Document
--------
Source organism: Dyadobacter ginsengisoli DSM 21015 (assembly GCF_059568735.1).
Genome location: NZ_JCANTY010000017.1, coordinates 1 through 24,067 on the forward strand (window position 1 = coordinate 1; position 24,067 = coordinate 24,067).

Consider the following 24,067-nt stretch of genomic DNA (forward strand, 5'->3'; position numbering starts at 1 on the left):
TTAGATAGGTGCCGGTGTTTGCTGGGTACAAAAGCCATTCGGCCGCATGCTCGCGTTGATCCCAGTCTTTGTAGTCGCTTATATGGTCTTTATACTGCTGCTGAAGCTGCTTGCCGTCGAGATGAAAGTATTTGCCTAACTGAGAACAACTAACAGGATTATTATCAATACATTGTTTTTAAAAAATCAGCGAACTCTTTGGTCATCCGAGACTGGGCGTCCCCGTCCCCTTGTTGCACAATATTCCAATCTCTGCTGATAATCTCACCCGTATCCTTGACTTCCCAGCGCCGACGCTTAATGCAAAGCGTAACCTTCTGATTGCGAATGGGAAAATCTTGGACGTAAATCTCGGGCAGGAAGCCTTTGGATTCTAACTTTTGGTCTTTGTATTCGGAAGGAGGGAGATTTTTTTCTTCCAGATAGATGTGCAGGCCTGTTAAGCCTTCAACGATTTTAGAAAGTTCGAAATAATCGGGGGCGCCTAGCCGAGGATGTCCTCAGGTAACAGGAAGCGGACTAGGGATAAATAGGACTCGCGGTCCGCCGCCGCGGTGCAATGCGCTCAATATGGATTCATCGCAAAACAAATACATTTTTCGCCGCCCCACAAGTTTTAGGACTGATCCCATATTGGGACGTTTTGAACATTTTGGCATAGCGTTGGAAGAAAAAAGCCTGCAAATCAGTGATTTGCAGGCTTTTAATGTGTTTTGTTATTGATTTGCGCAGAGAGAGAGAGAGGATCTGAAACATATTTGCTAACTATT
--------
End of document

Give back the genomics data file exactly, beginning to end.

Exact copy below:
Source organism: Dyadobacter ginsengisoli DSM 21015 (assembly GCF_059568735.1).
Genome location: NZ_JCANTY010000017.1, coordinates 1 through 24,067 on the forward strand (window position 1 = coordinate 1; position 24,067 = coordinate 24,067).

Consider the following 24,067-nt stretch of genomic DNA (forward strand, 5'->3'; position numbering starts at 1 on the left):
TTAGATAGGTGCCGGTGTTTGCTGGGTACAAAAGCCATTCGGCCGCATGCTCGCGTTGATCCCAGTCTTTGTAGTCGCTTATATGGTCTTTATACTGCTGCTGAAGCTGCTTGCCGTCGAGATGAAAGTATTTGCCTAACTGAGAACAACTAACAGGATTATTATCAATACATTGTTTTTAAAAAATCAGCGAACTCTTTGGTCATCCGAGACTGGGCGTCCCCGTCCCCTTGTTGCACAATATTCCAATCTCTGCTGATAATCTCACCCGTATCCTTGACTTCCCAGCGCCGACGCTTAATGCAAAGCGTAACCTTCTGATTGCGAATGGGAAAATCTTGGACGTAAATCTCGGGCAGGAAGCCTTTGGATTCTAACTTTTGGTCTTTGTATTCGGAAGGAGGGAGATTTTTTTCTTCCAGATAGATGTGCAGGCCTGTTAAGCCTTCAACGATTTTAGAAAGTTCGAAATAATCGGGGGCGCCTAGCCGAGGATGTCCTCAGGTAACAGGAAGCGGACTAGGGATAAATAGGACTCGCGGTCCGCCGCCGCGGTGCAATGCGCTCAATATGGATTCATCGCAAAACAAATACATTTTTCGCCGCCCCACAAGTTTTAGGACTGATCCCATATTGGGACGTTTTGAACATTTTGGCATAGCGTTGGAAGAAAAAAGCCTGCAAATCAGTGATTTGCAGGCTTTTAATGTGTTTTGTTATTGATTTGCGCAGAGAGAGAGAGAGGATCTGAAACATATTTGCTAACTATT